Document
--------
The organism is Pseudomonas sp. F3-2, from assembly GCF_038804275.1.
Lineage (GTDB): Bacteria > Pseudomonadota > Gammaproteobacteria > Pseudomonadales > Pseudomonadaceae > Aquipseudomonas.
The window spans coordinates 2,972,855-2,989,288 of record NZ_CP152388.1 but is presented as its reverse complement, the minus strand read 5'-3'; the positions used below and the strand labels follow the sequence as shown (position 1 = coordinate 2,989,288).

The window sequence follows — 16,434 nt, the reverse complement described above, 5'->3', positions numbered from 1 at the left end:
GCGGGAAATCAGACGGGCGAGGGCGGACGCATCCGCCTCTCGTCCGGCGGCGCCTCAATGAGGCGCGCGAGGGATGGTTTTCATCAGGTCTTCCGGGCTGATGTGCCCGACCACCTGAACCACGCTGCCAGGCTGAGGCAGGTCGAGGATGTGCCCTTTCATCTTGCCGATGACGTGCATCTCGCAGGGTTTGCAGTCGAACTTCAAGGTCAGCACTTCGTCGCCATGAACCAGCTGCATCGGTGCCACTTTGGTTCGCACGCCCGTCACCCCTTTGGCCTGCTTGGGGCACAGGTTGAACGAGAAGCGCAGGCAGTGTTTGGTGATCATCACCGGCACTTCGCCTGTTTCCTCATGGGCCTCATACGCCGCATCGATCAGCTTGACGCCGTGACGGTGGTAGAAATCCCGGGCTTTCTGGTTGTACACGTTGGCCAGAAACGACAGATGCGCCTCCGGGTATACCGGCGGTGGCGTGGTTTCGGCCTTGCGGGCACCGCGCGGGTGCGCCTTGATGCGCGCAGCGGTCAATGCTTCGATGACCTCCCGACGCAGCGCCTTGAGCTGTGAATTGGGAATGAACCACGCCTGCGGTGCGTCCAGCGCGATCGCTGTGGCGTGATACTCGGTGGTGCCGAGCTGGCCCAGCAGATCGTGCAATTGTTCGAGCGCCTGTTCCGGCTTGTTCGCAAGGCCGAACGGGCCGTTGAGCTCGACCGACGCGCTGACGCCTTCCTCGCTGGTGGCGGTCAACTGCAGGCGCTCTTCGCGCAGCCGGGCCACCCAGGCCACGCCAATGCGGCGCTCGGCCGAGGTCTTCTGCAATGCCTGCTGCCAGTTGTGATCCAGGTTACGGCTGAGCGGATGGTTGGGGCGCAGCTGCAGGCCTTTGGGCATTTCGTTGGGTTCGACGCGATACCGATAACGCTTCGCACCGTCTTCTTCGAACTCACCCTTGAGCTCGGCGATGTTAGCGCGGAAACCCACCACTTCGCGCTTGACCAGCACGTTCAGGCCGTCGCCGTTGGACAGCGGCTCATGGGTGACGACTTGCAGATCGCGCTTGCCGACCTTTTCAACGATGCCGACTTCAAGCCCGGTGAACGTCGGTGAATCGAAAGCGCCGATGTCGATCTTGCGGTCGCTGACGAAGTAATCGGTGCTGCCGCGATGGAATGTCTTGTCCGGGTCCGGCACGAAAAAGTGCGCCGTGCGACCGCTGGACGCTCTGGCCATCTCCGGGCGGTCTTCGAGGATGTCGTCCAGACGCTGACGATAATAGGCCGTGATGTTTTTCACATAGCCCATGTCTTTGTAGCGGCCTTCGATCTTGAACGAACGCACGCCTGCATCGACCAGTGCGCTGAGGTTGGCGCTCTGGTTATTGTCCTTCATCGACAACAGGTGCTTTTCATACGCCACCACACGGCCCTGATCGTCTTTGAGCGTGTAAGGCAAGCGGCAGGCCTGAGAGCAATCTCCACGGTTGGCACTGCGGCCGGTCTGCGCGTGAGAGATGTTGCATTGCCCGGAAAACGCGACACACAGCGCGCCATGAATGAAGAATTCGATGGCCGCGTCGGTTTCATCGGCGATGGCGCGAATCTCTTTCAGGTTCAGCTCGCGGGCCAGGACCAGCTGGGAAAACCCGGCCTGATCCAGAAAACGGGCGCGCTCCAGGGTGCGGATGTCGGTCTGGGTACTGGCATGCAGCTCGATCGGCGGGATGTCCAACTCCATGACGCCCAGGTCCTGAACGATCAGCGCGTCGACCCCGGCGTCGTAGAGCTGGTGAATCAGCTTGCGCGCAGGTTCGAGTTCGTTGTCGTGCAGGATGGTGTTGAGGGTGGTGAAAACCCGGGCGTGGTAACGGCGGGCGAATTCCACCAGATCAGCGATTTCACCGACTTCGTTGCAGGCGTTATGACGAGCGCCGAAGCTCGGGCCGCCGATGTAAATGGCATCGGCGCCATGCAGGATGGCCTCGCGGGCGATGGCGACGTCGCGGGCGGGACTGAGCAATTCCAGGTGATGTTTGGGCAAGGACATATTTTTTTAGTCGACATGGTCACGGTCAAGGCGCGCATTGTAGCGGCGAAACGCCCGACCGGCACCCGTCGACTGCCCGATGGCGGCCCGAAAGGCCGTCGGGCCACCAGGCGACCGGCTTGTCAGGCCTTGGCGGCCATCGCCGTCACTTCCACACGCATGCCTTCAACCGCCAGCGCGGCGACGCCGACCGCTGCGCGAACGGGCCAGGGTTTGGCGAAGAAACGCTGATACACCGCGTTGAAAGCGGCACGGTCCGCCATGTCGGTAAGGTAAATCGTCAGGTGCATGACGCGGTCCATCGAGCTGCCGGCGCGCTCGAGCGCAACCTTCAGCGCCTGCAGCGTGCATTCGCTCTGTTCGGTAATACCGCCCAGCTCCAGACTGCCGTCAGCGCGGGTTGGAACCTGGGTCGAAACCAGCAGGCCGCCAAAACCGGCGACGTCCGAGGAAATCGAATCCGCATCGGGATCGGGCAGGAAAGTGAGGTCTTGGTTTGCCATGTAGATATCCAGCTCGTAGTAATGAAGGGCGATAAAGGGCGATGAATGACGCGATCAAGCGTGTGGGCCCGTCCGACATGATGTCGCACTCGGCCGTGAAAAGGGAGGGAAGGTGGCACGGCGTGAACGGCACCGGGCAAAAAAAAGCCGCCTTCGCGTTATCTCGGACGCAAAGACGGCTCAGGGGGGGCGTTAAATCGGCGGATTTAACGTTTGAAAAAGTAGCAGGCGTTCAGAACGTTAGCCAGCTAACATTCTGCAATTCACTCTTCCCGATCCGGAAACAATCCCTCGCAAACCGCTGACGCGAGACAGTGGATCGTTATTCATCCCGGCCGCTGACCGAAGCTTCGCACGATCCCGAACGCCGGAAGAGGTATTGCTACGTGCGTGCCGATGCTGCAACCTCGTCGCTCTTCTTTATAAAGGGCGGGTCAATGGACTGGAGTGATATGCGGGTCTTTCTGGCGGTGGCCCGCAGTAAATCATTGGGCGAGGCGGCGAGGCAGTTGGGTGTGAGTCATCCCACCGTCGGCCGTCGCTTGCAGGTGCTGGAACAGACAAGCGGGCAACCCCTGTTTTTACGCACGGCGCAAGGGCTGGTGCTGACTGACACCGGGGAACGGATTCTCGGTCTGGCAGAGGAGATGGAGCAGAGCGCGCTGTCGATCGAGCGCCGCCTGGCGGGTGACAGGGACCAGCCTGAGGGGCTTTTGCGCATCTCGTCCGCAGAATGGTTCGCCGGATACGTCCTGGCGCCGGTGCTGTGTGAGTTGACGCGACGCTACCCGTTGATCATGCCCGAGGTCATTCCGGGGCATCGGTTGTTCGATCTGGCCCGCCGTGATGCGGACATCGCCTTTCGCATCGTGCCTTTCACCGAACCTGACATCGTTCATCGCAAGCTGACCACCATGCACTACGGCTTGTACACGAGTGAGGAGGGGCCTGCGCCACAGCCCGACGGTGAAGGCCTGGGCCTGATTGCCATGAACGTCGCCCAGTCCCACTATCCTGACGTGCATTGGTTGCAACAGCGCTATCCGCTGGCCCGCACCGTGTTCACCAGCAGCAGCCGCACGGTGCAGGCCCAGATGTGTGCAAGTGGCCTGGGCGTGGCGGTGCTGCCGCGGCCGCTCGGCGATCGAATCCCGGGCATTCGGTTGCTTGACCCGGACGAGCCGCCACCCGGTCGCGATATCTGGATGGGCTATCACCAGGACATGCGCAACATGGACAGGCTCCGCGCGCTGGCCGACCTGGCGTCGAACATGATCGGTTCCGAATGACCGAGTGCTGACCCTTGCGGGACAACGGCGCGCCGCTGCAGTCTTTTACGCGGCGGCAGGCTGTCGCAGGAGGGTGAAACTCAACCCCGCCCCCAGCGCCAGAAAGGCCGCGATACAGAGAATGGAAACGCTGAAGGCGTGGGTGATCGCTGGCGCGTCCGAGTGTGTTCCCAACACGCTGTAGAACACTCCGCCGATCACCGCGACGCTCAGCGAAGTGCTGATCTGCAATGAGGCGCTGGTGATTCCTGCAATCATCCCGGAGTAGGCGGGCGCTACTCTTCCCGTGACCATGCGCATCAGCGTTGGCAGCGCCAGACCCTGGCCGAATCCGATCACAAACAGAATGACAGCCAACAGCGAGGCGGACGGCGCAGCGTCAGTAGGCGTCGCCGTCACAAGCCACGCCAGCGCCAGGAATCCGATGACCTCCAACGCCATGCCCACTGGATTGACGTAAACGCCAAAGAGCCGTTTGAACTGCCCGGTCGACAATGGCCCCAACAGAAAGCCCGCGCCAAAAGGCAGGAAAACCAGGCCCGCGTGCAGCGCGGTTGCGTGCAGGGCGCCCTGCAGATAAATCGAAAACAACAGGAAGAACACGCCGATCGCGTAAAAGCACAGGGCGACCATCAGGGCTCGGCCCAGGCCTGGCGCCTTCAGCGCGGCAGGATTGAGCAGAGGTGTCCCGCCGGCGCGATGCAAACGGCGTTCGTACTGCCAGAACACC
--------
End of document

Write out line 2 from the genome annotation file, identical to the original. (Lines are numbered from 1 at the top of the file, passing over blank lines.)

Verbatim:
Lineage (GTDB): Bacteria > Pseudomonadota > Gammaproteobacteria > Pseudomonadales > Pseudomonadaceae > Aquipseudomonas.